As We Enter The Fullness Of Time

I love the Word of God. I have a burning passion that my words, whether written or spoken, might be filled with the river of life that flows from God's throne (Revelation 22:1). I love studying the Word, comparing translations, researching commentaries and then preparing teachings for others from what the Lord has shown me.

However, several years ago, as I was preparing a message for Sunday morning, the Lord gently admonished me. I had spent far too much time with details. My preparation was becoming increasingly cerebral until, suddenly, the Lord interrupted my study. He said, "I have called you, not only to prepare sermons, but to prepare people."

There is a difference between preparing a message about God and preparing a people for God. Obviously, sermon preparation is very important, but it is not an end in itself. The goal is to equip and train people to represent Christ.

As we approach the end of this age, I believe our Father is in the process of training people to serve during the last great harvest. Our destiny as Christians is to "grow up in all aspects into Him who is the head, even Christ" (Ephesians 4:15). This means, we must not only know that Jesus heals, but who He wants to heal and how He wants to heal them.

We must pursue His wisdom, view life with His discernment, and learn to be led by revelation. In other words, we must not only seek to possess accurate theology, we must seek to manifest, in our times and circumstances, the actual life of Christ.

The Purpose of Leadership

Ministers are given by God not only to teach doctrine, but to impart Christ's life as they train His disciples. Paul told the Christians in Rome that he longed to "impart some spiritual gift...that you may be established" (Romans 1:11). Are you spiritually unstable, floating up and down? Paul sought to supply an impartation to help establish the Church in Rome. He said to the Thessalonians that both he and his ministry team were "well pleased to impart...not only the Gospel of God but also our own lives" (1 Thessalonians 2:8).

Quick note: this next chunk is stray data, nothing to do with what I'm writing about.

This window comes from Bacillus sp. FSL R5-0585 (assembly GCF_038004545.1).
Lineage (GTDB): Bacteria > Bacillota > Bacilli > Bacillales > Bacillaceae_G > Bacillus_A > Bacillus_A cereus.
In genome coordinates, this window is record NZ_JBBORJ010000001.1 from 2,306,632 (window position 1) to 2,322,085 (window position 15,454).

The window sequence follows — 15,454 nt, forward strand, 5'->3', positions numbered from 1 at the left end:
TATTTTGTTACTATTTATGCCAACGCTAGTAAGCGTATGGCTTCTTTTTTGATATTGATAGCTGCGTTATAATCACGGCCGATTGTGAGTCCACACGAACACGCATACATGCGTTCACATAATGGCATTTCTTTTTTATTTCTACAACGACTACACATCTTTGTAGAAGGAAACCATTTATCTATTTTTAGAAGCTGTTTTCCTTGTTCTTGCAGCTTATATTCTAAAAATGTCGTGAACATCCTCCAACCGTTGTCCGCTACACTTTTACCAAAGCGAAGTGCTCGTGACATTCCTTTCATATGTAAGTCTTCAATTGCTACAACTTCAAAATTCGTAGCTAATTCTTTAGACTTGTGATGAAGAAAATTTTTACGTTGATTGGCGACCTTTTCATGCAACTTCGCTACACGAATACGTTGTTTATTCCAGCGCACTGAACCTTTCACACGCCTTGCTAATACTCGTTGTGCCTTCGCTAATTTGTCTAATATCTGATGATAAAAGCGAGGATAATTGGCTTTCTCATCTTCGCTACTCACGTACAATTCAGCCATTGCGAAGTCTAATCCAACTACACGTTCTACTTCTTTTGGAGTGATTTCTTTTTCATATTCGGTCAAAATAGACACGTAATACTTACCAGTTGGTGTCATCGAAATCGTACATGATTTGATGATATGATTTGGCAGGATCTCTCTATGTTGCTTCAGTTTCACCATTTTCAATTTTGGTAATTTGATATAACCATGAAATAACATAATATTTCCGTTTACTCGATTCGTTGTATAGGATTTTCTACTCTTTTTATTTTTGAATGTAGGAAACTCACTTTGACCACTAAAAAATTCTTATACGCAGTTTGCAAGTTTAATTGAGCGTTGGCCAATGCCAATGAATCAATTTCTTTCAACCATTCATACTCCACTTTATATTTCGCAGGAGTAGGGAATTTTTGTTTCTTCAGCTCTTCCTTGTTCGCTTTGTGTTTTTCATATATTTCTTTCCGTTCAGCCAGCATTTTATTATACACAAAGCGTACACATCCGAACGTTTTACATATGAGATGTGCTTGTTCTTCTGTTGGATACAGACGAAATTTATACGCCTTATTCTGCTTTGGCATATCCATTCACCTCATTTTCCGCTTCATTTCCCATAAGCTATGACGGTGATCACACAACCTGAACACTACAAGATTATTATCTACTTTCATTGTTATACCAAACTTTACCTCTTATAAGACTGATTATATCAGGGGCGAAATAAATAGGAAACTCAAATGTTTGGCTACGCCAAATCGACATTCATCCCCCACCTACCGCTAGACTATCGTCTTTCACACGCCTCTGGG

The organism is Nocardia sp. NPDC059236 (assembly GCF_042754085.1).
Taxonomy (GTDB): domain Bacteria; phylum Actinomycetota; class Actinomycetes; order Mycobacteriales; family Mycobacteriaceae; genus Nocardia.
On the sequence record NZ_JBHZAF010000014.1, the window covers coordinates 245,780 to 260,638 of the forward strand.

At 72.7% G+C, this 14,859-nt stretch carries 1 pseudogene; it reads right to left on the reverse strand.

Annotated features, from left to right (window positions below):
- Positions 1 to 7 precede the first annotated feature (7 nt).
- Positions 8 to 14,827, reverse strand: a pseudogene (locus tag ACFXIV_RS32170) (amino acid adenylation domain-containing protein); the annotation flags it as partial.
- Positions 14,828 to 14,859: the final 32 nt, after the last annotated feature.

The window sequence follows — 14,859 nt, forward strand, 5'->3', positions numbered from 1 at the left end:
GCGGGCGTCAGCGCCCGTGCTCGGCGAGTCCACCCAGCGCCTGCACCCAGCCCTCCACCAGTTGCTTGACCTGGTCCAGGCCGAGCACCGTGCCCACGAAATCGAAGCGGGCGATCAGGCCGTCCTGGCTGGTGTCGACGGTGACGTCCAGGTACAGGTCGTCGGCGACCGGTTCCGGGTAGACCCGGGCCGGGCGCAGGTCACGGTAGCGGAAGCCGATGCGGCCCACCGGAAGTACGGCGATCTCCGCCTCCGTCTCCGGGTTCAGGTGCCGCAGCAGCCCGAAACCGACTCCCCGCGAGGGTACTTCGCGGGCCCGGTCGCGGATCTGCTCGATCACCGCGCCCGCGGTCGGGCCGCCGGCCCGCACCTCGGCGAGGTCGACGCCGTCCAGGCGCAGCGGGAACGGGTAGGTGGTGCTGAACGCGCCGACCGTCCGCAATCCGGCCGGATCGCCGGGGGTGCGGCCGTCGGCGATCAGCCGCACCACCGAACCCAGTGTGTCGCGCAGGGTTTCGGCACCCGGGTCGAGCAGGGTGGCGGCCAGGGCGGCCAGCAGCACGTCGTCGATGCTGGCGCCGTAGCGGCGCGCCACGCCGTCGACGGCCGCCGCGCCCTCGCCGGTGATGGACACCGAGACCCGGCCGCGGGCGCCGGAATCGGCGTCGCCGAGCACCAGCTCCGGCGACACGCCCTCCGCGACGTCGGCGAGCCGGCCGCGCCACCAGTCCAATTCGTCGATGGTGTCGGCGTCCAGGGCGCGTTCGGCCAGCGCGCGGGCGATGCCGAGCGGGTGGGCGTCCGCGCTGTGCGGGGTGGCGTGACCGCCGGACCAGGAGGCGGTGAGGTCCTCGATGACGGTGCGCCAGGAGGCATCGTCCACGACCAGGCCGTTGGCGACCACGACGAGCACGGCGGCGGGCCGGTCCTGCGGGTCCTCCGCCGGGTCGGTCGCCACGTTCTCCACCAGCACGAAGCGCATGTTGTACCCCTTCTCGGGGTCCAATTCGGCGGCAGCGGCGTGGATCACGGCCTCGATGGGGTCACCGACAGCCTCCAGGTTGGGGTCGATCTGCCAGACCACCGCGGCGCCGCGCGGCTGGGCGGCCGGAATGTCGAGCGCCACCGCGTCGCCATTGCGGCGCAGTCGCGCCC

I know the idea of impartation scares some people, but the truth that one can impart life to another is fundamental to human relationships in general. Parents, through their love and union with their child, actually impart a foundation of life that their offspring, potentially, can enjoy forever. Teachers who seek to fulfill the highest calling of their vocation will supply more than information to their students; wise teachers can also impart their very love for the subject they are teaching. You see, principles of impartation are woven into the very fabric of life itself.

Jesus put it this way. He said, "He who receives a prophet in the name of a prophet receives a prophet's reward" (Matthew 10:41). Jesus is talking about impartation. A true prophet or ministry of the Lord has an impartable "reward" to give to those hungry for God. For instance, when I listen to T.D. Jakes or Joyce Meyers, I find encouragement has been imparted to me.

If I drink from the words of Myles Monroe, I become awed at the fact that God has predestined me. When I hear Mike Bickle, I am inspired to love Jesus and intercede. The Holy Spirit works in consecrated men and women and, over the years, creates a living spiritual reality in their hearts. This reality is impartable. It comes through their words and emerges in their actions. It is something that can be seeded into the life of others.

While I might be called to focus upon spiritual warfare or unity, the core reality God has given me is the pursuit and power of Christlikeness. It is a tangible, substantive reality in my spirit. It is an impartable grace, which is what we hope our students receive when they study our training materials.

Of course, we should never isolate ourselves with just one teacher; we should be followers of no man, except those leaders we perceive are themselves followers of Christ. We should not put ourselves in bondage to anyone. At the same time, let's us drink freely from those whom Christ has given us, for true leaders do not seek to dominate, but to liberate.

Francis Frangipane
Ministries of Francis Frangipane